I’m going to use TotalBoat’s teak oil as finish for these slats. When it comes to outdoor finishes, there’s two ways to go. You can go with a finish that is going to require more frequent maintenance, but will be very easy maintenance when you have to do it. Or you can apply a finish that doesn’t require a lot of maintenance, but when you do have to actually refinish it, it’s a lot more work. The way I decide which way to go is how complicated the project is in the refinishing phase. If there’s a lot of inside corners, for example, refinishing that project will be a longer process, one that I personally don’t look forward to and will probably never actually do, meaning the finish will fail and the project will ultimately look bad. On the other side, if it’s something that you can slap on a new coat of oil every season, that’s probably a better option for a more complicated project. So for this project, I am going to use a teak oil just because it’s a little easier and I know that I will actually brush on a coat of this every year rather than refinishing each individual slat.

So let’s get some finish on these things and see how they’re going to look. Another thing you’ll see with wood that’s part of an outdoor project, the area that’s going to suffer the most amount of wear will be the end grain. To avoid this, you can coat the ends of all your boards with an epoxy, which will seal those end fibers and keep them from absorbing and releasing water, which causes them to crack and split. I’m going to soak the ends of these boards in a teak oil to make sure I get a lot of penetration into the ends. 

Another nice thing about this finishing technique is it doesn’t really require much skill. All you have to do is flood the surface and let the wood drink up whatever it wants to.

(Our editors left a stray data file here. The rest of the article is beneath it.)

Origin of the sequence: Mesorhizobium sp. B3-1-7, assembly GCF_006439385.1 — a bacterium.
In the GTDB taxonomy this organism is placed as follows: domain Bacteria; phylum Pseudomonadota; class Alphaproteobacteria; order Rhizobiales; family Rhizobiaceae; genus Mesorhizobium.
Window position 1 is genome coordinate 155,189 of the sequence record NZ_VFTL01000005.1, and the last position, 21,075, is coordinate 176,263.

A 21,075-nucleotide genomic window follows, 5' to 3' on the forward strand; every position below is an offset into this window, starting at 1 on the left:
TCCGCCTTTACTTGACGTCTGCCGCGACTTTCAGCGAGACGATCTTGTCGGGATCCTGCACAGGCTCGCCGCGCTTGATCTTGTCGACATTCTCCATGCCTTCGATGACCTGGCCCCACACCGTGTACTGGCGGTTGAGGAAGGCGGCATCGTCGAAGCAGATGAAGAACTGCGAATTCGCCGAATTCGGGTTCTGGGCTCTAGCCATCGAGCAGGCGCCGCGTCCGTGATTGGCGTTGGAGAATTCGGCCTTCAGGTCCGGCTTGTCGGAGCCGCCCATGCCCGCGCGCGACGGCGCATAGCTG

I’ll let them sit overnight and see how they look the next day. I did put this coat on fairly heavy, so we’ll see if they need a second coat. Given how thirsty the wood was, a second coat is probably not a bad idea.

I think this one is my favorite because it’s got this crazy squiggly grain. They are still looking a little dry, so I’m going to give them another lighter coat. I don’t need a whole lot of build, I just want to make sure it has as much oil as it could possibly take at this step. 

That made a really nice difference. The finish is a little more uniform now, and there’s probably about as much oil on there as it’ll take. I did have to wipe down some of the excess oil after about half an hour, but these are looking pretty good. 

Next let’s go tear down the old bench and get these ridiculous things installed. I’m going to reuse all of the hardware because I liked the patina the bench. This bench was definitely painted red at some point, and whoever painted the slats got some paint on the metal pieces of the castings. I think the patina on the cast pieces is going to match nicely with the fun patina on these bolts.

It’s crazy how much nicer it looks now. I really like this patina look against the white oak. It’s a little drastic right now, but as the wood ages, it’ll mellow out a bit, and it’ll blend together a bit better. You can see the ray fleck, which is nice. 

This bench will look much better as people pull up to the house now, compared to the bench that was falling apart. And it is actually pretty comfortable. One of the things to keep in mind when you’re doing a bench with slats is that you don’t want the slats to be too thick, because that will make them really stiff. You want them to have some flexibility so that when you sit down, it conforms to your body better and makes it a lot more comfortable. Incidentally, it turns out I cannot count because I thought seven slats were required for this. I made an eighth one, just as an extra, but it turns out I do need eight slats for this bench. So that’s going to do it for this one. If you have any questions or comments on the bench or anything back in the shop, please feel free to leave me a comment. 

Products Used
Triton Jig Saw:
Push Blocks:
Combo Square:
Table Saw Blade: